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ESA And NASA’s Solar Observatory Discovers 4,000th Sungrazing Comet

An image of SOHO's 3,999th and 4,000th comets, roughly 1 million miles apart, skimming close to the Sun, which has been blocked out to see them better. ESA/NASA/SOHO/Karl Battams

The joint mission between the European Space Agency (ESA) and NASA, the Solar and Heliospheric Observatory (SOHO), was not originally destined to find comets. Rather it was built to study the Sun, from the depths of its core to the outer corona. But nearly 25 years after its launch, SOHO has reached a momentous milestone – the discovery of its 4,000th comet. The “sungrazer,” aptly nicknamed SOHO-4000, was spotted amongst SOHO’s data by citizen scientist Trygve Prestgard on June 15.

“I feel very fortunate to have found SOHO’s 4,000th comet. Although I knew that SOHO was nearing its 4,000th comet discovery, I did not initially think that this sungrazer would be it,” Prestgard, said in a statement. “It was only after discussing with other SOHO comet hunters, and counting through the most recent sungrazer discoveries, that the idea sunk in. I am honored to be part of such an amazing collaborative effort.”


Residing a million miles towards the Sun from Earth, SOHO has a constant view of our star. In particular, to help focus in on the Sun’s faint outer atmosphere (corona), an onboard instrument called LASCO (a coronagraph) blocks out the Sun’s bright face with a solid metal disk. Not only does this enable astronomers to track explosions of material from the star (coronal mass ejections), but the instrument’s high sensitivity and wide field of view turned out to be the perfect tool to spot “sungrazing comets.”

The path of fainter SOHO-4000, and SOHO-3999, as seen by SOHO's LASCO instrument. ESA/NASA/SOHO/Karl Battams

Skimming so close to the Sun that they cannot be seen from Earth, these comets had been unknown until SOHO cast its eye on them. Even when SOHO spots these comets, nearly all of them are in the process of being destroyed by the Sun, offering up a peek into the “dirty snowballs’” final moments.

“Not only has SOHO rewritten the history books in terms of solar physics, but, unexpectedly, it’s rewritten the books in terms of comets as well,” Karl Battams, a space scientist at the US Naval Research Lab in Washington, D.C., who also manages SOHO’s comet-finding program, said in a statement.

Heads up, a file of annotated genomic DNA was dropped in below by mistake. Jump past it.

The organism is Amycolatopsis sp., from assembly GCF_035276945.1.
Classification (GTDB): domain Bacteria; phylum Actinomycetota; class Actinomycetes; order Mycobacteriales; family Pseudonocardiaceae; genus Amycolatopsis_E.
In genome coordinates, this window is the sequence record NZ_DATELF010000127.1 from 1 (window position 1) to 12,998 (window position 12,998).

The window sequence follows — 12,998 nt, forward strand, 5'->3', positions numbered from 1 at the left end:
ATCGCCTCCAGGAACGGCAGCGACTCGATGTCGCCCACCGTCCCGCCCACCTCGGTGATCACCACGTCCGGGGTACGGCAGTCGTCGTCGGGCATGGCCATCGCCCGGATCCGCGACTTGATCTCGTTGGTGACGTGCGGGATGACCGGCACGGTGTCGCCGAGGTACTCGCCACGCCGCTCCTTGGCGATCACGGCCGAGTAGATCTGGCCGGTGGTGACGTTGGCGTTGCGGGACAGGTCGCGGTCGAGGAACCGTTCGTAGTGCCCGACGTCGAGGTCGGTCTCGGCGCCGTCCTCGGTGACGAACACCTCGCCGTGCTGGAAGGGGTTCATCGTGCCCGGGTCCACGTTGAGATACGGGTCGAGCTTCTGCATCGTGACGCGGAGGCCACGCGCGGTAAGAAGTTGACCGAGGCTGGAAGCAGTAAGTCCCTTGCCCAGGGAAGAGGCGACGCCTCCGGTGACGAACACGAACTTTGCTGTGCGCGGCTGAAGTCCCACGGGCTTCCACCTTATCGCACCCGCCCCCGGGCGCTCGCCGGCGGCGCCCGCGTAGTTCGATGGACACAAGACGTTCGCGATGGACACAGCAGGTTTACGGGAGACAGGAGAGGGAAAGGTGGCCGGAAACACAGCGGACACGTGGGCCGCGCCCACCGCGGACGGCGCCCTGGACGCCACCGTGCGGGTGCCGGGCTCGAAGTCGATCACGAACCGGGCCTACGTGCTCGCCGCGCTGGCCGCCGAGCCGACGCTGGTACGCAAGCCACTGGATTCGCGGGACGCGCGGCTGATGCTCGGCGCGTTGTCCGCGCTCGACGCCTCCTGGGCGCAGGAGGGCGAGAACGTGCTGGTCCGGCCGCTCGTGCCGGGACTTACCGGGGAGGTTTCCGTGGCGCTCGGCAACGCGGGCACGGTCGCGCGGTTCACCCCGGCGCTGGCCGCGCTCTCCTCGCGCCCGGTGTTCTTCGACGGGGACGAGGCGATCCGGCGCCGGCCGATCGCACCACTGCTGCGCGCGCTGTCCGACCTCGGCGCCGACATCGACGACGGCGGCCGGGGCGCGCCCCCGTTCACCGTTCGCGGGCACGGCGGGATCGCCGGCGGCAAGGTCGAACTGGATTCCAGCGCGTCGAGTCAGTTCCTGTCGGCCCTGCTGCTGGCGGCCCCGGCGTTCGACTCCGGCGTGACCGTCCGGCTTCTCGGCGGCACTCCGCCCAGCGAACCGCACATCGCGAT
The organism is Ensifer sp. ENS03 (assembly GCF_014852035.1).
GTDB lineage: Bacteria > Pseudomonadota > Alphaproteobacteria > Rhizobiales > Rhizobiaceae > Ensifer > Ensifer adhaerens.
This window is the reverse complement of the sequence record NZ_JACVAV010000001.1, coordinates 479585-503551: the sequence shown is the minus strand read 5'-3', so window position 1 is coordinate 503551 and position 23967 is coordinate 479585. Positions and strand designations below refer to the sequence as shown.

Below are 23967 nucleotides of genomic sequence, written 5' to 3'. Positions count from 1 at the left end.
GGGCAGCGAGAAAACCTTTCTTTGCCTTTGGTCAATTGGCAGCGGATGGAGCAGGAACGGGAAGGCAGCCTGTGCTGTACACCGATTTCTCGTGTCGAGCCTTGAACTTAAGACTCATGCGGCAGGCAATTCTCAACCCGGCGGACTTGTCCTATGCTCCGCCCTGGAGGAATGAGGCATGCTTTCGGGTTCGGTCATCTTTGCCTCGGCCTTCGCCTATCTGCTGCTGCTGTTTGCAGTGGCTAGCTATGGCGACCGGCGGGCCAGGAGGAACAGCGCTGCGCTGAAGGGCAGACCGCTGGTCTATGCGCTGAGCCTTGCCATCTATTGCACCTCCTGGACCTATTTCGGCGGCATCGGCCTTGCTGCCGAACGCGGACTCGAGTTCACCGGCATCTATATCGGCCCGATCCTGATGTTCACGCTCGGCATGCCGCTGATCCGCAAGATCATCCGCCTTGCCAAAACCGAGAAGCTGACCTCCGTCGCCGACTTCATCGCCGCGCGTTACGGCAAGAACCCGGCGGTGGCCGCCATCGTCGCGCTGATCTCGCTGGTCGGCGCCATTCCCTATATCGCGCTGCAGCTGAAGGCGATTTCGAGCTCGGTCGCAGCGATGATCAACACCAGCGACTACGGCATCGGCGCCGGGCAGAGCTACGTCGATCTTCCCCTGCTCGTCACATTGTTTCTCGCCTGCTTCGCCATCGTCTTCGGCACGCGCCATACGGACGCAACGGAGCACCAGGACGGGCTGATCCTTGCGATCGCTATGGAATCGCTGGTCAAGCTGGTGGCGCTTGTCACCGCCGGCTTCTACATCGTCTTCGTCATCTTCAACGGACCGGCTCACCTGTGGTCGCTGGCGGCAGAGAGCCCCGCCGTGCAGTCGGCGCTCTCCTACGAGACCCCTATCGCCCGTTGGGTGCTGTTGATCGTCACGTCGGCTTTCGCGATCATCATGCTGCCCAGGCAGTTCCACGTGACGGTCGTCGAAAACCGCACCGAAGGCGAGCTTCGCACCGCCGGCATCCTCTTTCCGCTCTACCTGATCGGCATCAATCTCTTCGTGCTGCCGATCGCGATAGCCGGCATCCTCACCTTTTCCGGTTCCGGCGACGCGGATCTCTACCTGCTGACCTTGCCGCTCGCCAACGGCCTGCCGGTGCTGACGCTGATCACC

Having contributed well over half of all known comets, SOHO has certainly established its place in cometary history. But its success cannot but attributed to its instruments alone; the hard work of numerous citizen scientists who identify the chunks of frozen gases, rock, and dust orbiting the Sun, is also to thank.


“I enjoy the feeling of discovering something previously unknown, whether this is a nice “real-time” comet or a “long-gone” overlooked one in the archives,” Prestgard said. His recent find, SOHO-4000, belongs to the Kreutz family, a group of roughly house-sized comets thought to be the fragments of a single giant comet, broken up when it flew too close to the Sun. In fact, 85 percent of SOHO’s discoveries belong to this family that continue to follow the path of the original Kreutz comet.

Other comets found in SOHO’s data rely on a different instrument to LASCO, the SWAN instrument. This camera, designed to look for interactions between the solar wind and hydrogen atoms, also picks up outgassing comets, which are spewing water (primarily made of hydrogen) as they approach the Sun. Indeed, the glorious Comet SWAN discovered earlier this year, was first detected by its namesake onboard SOHO.

Here’s to more SOHO cometary success.


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